Candy canes eating fish bones, bloody cocktails dancing, pink cauliflower engulfing a black bird…you want to keep looking, figure out the story, solve the puzzle, but in the gaping abstract expressionist paintings of Kim Reid Kuhn, the solution is in the search.
In Sophisticated Beasts at RNG Gallery through September 2, Kuhn’s eleven mostly large, wall-dominating pieces reel you in and force the eye across each curiously grotesque and striking canvas or panel.
Kuhn is well-known around the arts community in Omaha. In just a few years she’s broken into the scene with solo and group shows that show the spectrum of her perspective: from an upscale restaurant solo show and art talk to group shows that run the gamut of play vs. art with mad performance art from her known crew And Friends. She also curated a Les Femmes Folles exhibit with artist Wanda Ewing and opened a multi-owned art space in Benson, “The Sweatshop.”
The community has been graced with being able to witness her transformation firsthand and with this show it is evidenced her career as a serious artist, despite her frequent play, is solidified.
Perhaps ironically, Kuhn is known to promote and discuss “shit shows” (as per many conversations with the artist who also dons the name “Kim Darling” and her artist statement); an event, according to the Urban Dictionary, characterized by a ridiculously inordinate amount of frenetic activity.
This could also describe Kuhn’s work on first glance as well as her artistic process. But upon further examination, Kuhn’s work is heavily studious in its defiant nature, and each work shows off her range of skill via palette, detail, story—and most especially, composition.
From the start with “Amusements,” mixed media on wood, viewers are instantly entranced into her peculiar illusions—is that a mouse sneezing a blowfish swimming toward a finger bone, pointing to an anatomically human rat? Shapes become figures become moods become directions become frustrating become beautiful.
Her palette of pastel colors and black reigns as in most of her work, pulling content together with fierce strokes and bright red scribbles intensifying the scene.
Her furious passion is perhaps most powerful in the enormous floor-to-ceiling piece, “Tally,” engulfing the east wall. Pink hands grip something unknown as fish eat the same. Blood surrounds as bones dance and mosaics weave in and out; the whole scene a digestion of sorts. The perspective is enhanced by the reflections of the mixed media piece on the glass of the doors hung from the ceiling. It’s unclear whether this was purposeful or not, as the doors are RNG’s known décor, but the result multiplies the haphazard effect of the work, truly captivating.
On the south side, small pieces hide out showing off her wavering moods. “Exposure,” the darkest in the room, shows four black profiles heading in the same direction, away from an intricate map of smaller and smaller and smaller dots, dashes and strokes. The piece seems to challenge viewers to find something, but whatever, again is impossible, and reminds of us of the struggle to find the unknown.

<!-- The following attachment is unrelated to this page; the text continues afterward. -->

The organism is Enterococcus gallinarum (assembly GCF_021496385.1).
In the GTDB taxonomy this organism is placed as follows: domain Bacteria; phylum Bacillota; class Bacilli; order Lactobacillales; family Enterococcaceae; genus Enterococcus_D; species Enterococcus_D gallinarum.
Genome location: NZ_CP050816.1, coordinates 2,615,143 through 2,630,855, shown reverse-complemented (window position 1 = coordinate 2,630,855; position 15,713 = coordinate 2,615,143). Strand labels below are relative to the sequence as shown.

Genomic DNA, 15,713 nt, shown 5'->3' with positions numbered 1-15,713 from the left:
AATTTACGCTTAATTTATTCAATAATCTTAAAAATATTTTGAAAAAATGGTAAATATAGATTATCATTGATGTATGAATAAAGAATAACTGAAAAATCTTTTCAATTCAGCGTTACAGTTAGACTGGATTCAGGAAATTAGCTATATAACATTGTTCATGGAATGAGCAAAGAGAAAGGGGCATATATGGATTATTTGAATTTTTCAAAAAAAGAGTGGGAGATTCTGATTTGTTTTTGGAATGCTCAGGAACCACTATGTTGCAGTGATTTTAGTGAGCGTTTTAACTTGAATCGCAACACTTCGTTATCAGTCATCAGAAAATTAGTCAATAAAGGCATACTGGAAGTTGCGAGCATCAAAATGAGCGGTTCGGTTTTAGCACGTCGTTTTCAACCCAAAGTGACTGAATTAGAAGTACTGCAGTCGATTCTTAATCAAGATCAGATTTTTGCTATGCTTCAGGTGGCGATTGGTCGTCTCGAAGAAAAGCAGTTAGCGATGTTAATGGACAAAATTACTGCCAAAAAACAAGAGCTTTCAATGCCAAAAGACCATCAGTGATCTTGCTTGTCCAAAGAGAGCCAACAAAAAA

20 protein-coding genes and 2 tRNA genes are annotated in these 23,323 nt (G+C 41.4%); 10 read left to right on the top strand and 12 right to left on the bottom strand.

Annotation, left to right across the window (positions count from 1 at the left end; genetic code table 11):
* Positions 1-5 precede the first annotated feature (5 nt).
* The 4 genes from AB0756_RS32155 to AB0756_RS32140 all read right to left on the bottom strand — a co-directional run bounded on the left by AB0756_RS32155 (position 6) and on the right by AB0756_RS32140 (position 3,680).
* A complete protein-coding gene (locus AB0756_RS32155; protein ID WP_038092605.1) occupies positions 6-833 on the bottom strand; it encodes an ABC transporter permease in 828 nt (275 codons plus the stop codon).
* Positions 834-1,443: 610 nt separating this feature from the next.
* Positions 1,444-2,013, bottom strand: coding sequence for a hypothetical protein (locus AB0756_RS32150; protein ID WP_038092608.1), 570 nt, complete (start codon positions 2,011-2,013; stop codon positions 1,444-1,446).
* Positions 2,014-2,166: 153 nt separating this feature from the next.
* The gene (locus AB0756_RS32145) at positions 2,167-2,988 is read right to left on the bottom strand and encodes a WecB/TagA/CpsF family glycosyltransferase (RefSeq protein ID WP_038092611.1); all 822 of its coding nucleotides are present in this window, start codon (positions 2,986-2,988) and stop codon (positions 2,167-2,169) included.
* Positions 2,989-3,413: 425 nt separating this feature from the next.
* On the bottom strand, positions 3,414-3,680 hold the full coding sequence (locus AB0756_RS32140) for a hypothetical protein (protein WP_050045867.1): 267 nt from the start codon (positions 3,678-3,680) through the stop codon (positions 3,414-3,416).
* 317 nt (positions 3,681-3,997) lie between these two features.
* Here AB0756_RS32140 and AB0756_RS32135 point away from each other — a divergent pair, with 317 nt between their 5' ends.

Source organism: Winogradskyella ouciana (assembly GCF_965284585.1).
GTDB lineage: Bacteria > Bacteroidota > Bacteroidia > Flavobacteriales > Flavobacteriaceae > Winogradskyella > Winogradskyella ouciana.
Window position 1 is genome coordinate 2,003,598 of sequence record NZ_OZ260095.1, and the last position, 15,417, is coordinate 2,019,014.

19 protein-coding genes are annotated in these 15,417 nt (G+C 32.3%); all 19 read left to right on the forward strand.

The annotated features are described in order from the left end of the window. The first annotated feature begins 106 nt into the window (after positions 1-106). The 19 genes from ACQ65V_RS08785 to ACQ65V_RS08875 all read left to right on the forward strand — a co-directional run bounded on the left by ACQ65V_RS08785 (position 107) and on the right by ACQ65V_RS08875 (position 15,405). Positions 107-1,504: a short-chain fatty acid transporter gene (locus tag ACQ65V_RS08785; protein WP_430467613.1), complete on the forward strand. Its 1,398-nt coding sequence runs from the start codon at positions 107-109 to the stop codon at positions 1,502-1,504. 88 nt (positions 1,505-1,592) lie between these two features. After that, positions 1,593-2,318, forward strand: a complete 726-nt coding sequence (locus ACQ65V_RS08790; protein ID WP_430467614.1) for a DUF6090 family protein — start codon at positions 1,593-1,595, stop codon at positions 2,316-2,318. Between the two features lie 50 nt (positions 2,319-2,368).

Happier toned pieces such as “Hard Pills” and “The Failure of Breeders” use large solid, bright hued shapes to emit the artists’ more playful side of the struggle. Still full of her wandering strokes and scribbles and mysterious forms, she pulls the viewers back to the bigger picture with the large solids of turquoise and red.
The show’s title piece, “Sophisticated Beasts” is perhaps the most different of the group. A prominent snake with teeth and eyes eats its own rattle tail, playing again with her “shit show” ideal. Her large trademark strokes, red marks and black weaving dashes and swirls with pinks, turquoise and yellows lead your eye around the wood panel, which she also leaves bare in some areas.
As in the rest, the composition is flawless; if one were to take a snapshot from just about any block of Kuhn’s work, still, the angling of imagery and strokes would balance.
“Sophisticated Beasts” is somehow, even with the cannibalistic snake, is the “prettiest,” perhaps most light piece in the show. Kim’s work is neither feminine nor masculine; there are definitely anatomical references, phallic and womb shapes abound (whether intentional or not), bright pinks used alongside blacks. Her artist statement refers to her transformation “from mark maker to mother to painter I have been transformed and I am changing again.”
She is refreshingly indefinable yet, as confirmed by this show, a significant artist making her way in the art world.
The only shortcoming of the show is in the northeast corner of the gallery. “Slip,” the sole piece from 2011, on paper, is a pleasant vertical hairy yellow rocket ship, with her celebrated intensity at work. However, the use of push-pins to hang it stole much of the work’s sophistication and soul in comparison to the rest of the properly framed and hung pieces. It playfully reminds you of the up-and-comer Kim you know, but let’s face it, Kim has arrived; no push-pins should be used alongside the killer “Amusements” and “Tally.”
And, though the gallery’s playful ceiling-brimming squirrel is a kind reminder of its locale in Council Bluffs, and the “beast” theme, it also distracts from the seriously pure albeit animalistic exhibit that it is.
Though, as pointed out in Kuhn’s artist statement, her work stems from distraction.
“My process is fueled from distraction—calls from children and punk rock records…As I sort through the trauma, there becomes beauty from the chaos.”
Kuhn will take it a step-further this October as she dons Kim Darling to show in The Shit Show, a group exhibit at The New BLK.
Sophisticated Beasts is up through September 2 at RNG Gallery adjacent to Dixie Quicks at 157 West Broadway in Council Bluffs. Dixiequicks.com.